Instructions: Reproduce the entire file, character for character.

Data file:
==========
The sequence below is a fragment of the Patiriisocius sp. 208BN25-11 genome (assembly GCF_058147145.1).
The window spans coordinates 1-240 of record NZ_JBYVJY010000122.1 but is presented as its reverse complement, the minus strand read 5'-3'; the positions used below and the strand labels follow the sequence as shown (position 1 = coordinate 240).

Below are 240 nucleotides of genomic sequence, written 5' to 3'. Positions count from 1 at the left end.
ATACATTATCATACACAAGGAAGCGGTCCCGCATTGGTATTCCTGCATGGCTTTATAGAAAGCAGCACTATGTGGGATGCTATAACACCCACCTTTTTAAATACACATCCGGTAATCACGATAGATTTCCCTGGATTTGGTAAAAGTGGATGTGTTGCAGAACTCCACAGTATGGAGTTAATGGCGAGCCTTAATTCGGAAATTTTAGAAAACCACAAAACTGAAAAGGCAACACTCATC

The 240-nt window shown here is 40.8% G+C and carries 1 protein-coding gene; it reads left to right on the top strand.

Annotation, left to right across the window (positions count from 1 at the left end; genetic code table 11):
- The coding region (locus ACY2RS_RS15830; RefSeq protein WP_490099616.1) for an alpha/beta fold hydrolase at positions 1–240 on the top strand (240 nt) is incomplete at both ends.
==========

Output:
The sequence below is a fragment of the Patiriisocius sp. 208BN25-11 genome (assembly GCF_058147145.1).
The window spans coordinates 1-240 of record NZ_JBYVJY010000122.1 but is presented as its reverse complement, the minus strand read 5'-3'; the positions used below and the strand labels follow the sequence as shown (position 1 = coordinate 240).

Below are 240 nucleotides of genomic sequence, written 5' to 3'. Positions count from 1 at the left end.
ATACATTATCATACACAAGGAAGCGGTCCCGCATTGGTATTCCTGCATGGCTTTATAGAAAGCAGCACTATGTGGGATGCTATAACACCCACCTTTTTAAATACACATCCGGTAATCACGATAGATTTCCCTGGATTTGGTAAAAGTGGATGTGTTGCAGAACTCCACAGTATGGAGTTAATGGCGAGCCTTAATTCGGAAATTTTAGAAAACCACAAAACTGAAAAGGCAACACTCATC

The 240-nt window shown here is 40.8% G+C and carries 1 protein-coding gene; it reads left to right on the top strand.

Annotation, left to right across the window (positions count from 1 at the left end; genetic code table 11):
- The coding region (locus ACY2RS_RS15830; RefSeq protein WP_490099616.1) for an alpha/beta fold hydrolase at positions 1–240 on the top strand (240 nt) is incomplete at both ends.